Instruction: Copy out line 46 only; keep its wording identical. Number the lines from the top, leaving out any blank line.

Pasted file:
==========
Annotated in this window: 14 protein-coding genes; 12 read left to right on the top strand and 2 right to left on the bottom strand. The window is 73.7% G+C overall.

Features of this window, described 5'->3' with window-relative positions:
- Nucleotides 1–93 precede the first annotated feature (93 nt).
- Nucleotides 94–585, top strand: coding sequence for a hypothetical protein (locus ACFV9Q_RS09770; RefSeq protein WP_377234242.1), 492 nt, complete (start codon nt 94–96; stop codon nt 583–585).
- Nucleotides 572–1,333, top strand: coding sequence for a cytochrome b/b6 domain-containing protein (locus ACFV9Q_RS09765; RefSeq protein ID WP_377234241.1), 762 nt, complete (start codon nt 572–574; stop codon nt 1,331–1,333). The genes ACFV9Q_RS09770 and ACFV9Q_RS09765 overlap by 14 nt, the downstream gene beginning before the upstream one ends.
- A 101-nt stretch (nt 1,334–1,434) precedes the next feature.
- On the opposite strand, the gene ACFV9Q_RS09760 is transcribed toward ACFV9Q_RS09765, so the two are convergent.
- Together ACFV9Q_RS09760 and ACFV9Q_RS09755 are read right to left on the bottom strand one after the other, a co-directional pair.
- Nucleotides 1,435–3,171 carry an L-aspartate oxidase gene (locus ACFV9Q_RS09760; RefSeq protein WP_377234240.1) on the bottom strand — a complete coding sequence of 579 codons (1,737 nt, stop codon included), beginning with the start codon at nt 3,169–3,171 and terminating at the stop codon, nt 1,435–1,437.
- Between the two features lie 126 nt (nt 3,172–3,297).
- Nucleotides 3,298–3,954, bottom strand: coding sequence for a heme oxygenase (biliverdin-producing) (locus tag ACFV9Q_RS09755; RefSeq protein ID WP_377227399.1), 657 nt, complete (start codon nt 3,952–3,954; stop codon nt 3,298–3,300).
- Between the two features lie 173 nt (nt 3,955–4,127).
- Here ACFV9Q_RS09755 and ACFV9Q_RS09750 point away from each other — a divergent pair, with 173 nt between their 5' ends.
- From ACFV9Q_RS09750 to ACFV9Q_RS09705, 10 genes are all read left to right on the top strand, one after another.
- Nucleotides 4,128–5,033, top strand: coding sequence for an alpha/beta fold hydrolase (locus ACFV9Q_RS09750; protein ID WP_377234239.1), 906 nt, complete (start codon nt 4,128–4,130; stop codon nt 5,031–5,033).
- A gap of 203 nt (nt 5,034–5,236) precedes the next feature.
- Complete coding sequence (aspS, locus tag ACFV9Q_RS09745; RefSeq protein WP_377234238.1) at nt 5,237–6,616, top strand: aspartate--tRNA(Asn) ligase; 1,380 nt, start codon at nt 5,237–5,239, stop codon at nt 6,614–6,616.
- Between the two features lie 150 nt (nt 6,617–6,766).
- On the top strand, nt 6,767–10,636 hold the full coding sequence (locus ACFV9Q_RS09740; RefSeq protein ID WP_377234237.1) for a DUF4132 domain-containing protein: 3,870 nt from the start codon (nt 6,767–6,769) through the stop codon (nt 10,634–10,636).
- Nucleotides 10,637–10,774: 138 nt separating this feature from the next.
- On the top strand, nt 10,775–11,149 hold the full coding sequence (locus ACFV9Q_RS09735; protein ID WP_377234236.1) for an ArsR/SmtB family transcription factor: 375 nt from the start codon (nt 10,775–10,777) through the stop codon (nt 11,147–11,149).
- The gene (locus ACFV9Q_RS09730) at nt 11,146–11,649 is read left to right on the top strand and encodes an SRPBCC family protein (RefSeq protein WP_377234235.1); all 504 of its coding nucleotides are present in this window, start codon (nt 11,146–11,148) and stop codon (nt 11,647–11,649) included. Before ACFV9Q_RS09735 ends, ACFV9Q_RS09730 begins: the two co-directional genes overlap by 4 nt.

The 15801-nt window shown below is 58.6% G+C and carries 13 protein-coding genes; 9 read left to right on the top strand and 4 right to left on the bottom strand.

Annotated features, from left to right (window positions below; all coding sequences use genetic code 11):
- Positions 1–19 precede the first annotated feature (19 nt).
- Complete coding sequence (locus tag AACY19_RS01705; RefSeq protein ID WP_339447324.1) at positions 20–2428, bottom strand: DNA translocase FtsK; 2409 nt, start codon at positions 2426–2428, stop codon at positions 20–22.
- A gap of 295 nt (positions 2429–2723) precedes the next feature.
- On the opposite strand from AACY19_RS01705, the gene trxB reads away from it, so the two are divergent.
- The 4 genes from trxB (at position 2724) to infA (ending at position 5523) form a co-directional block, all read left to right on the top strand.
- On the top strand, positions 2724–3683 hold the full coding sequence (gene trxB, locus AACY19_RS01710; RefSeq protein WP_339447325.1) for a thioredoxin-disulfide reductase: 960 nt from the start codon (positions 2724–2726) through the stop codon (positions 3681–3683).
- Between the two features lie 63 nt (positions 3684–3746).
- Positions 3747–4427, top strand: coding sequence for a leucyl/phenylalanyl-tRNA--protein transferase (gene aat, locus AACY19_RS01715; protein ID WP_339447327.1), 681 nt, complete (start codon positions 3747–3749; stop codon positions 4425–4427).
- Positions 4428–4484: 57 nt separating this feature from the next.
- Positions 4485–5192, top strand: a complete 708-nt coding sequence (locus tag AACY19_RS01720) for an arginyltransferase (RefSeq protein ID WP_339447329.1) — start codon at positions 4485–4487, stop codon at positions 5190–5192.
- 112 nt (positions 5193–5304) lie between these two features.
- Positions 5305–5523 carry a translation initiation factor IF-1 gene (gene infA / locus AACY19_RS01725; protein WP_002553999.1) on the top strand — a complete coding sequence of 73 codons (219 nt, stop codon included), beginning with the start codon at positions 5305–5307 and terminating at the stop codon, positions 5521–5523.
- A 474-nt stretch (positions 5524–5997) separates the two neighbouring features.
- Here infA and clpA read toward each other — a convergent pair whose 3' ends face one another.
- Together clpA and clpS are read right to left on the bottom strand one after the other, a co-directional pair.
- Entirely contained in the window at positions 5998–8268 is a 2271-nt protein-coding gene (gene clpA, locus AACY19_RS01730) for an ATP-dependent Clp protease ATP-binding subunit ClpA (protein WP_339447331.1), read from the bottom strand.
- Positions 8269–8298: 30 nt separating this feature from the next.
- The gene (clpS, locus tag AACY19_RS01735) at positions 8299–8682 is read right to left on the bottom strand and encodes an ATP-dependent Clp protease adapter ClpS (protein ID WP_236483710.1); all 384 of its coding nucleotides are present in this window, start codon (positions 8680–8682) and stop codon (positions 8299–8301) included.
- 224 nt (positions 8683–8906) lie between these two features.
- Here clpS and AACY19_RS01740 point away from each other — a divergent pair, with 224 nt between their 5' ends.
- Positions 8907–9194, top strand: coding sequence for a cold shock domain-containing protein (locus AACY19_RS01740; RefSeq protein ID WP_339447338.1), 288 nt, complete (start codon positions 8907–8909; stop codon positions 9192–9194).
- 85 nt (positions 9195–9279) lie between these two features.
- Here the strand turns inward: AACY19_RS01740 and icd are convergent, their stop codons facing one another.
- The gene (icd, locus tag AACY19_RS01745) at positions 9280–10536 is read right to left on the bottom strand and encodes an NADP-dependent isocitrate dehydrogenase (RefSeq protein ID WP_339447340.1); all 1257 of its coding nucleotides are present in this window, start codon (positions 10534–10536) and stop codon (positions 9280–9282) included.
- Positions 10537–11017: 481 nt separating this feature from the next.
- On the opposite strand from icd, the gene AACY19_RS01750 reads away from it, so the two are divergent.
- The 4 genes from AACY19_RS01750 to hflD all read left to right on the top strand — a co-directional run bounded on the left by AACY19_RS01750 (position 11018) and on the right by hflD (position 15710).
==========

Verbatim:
- 85 nt (positions 9195–9279) lie between these two features.